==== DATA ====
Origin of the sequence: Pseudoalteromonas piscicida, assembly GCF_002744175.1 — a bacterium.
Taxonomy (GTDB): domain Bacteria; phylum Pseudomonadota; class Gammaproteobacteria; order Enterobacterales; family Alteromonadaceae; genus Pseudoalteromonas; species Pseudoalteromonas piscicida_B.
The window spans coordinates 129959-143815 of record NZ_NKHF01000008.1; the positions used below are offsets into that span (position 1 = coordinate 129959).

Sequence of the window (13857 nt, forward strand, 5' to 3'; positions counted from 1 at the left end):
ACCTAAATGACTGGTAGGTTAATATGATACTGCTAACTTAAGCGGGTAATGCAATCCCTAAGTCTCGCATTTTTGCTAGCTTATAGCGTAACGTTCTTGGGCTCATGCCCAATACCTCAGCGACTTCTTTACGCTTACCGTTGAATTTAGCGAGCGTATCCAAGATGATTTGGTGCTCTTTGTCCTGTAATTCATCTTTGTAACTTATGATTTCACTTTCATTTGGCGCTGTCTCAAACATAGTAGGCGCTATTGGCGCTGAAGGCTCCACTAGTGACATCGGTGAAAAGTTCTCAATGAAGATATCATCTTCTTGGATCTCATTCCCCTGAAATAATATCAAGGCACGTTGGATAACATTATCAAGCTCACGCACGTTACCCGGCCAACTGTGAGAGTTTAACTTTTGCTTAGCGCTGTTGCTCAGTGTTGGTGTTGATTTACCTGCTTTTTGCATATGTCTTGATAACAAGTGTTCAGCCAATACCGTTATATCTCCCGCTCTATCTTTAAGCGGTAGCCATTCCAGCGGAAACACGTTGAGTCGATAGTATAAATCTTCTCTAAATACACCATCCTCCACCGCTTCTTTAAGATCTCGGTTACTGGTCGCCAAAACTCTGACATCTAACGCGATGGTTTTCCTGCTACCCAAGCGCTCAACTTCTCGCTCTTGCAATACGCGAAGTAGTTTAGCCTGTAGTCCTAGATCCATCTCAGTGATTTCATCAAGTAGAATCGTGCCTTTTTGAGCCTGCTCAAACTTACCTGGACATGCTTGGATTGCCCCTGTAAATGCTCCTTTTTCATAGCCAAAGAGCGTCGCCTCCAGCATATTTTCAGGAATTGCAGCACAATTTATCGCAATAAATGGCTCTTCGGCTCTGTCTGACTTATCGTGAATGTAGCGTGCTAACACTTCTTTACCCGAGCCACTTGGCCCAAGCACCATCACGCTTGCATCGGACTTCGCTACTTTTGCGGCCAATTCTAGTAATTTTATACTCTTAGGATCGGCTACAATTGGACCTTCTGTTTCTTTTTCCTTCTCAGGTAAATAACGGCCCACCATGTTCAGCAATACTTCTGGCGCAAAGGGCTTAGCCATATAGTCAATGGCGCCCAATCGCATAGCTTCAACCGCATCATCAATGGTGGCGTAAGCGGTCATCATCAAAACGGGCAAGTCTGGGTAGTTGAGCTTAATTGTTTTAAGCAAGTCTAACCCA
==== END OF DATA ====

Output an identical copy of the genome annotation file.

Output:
Origin of the sequence: Pseudoalteromonas piscicida, assembly GCF_002744175.1 — a bacterium.
Taxonomy (GTDB): domain Bacteria; phylum Pseudomonadota; class Gammaproteobacteria; order Enterobacterales; family Alteromonadaceae; genus Pseudoalteromonas; species Pseudoalteromonas piscicida_B.
The window spans coordinates 129959-143815 of record NZ_NKHF01000008.1; the positions used below are offsets into that span (position 1 = coordinate 129959).

Sequence of the window (13857 nt, forward strand, 5' to 3'; positions counted from 1 at the left end):
ACCTAAATGACTGGTAGGTTAATATGATACTGCTAACTTAAGCGGGTAATGCAATCCCTAAGTCTCGCATTTTTGCTAGCTTATAGCGTAACGTTCTTGGGCTCATGCCCAATACCTCAGCGACTTCTTTACGCTTACCGTTGAATTTAGCGAGCGTATCCAAGATGATTTGGTGCTCTTTGTCCTGTAATTCATCTTTGTAACTTATGATTTCACTTTCATTTGGCGCTGTCTCAAACATAGTAGGCGCTATTGGCGCTGAAGGCTCCACTAGTGACATCGGTGAAAAGTTCTCAATGAAGATATCATCTTCTTGGATCTCATTCCCCTGAAATAATATCAAGGCACGTTGGATAACATTATCAAGCTCACGCACGTTACCCGGCCAACTGTGAGAGTTTAACTTTTGCTTAGCGCTGTTGCTCAGTGTTGGTGTTGATTTACCTGCTTTTTGCATATGTCTTGATAACAAGTGTTCAGCCAATACCGTTATATCTCCCGCTCTATCTTTAAGCGGTAGCCATTCCAGCGGAAACACGTTGAGTCGATAGTATAAATCTTCTCTAAATACACCATCCTCCACCGCTTCTTTAAGATCTCGGTTACTGGTCGCCAAAACTCTGACATCTAACGCGATGGTTTTCCTGCTACCCAAGCGCTCAACTTCTCGCTCTTGCAATACGCGAAGTAGTTTAGCCTGTAGTCCTAGATCCATCTCAGTGATTTCATCAAGTAGAATCGTGCCTTTTTGAGCCTGCTCAAACTTACCTGGACATGCTTGGATTGCCCCTGTAAATGCTCCTTTTTCATAGCCAAAGAGCGTCGCCTCCAGCATATTTTCAGGAATTGCAGCACAATTTATCGCAATAAATGGCTCTTCGGCTCTGTCTGACTTATCGTGAATGTAGCGTGCTAACACTTCTTTACCCGAGCCACTTGGCCCAAGCACCATCACGCTTGCATCGGACTTCGCTACTTTTGCGGCCAATTCTAGTAATTTTATACTCTTAGGATCGGCTACAATTGGACCTTCTGTTTCTTTTTCCTTCTCAGGTAAATAACGGCCCACCATGTTCAGCAATACTTCTGGCGCAAAGGGCTTAGCCATATAGTCAATGGCGCCCAATCGCATAGCTTCAACCGCATCATCAATGGTGGCGTAAGCGGTCATCATCAAAACGGGCAAGTCTGGGTAGTTGAGCTTAATTGTTTTAAGCAAGTCTAACCCA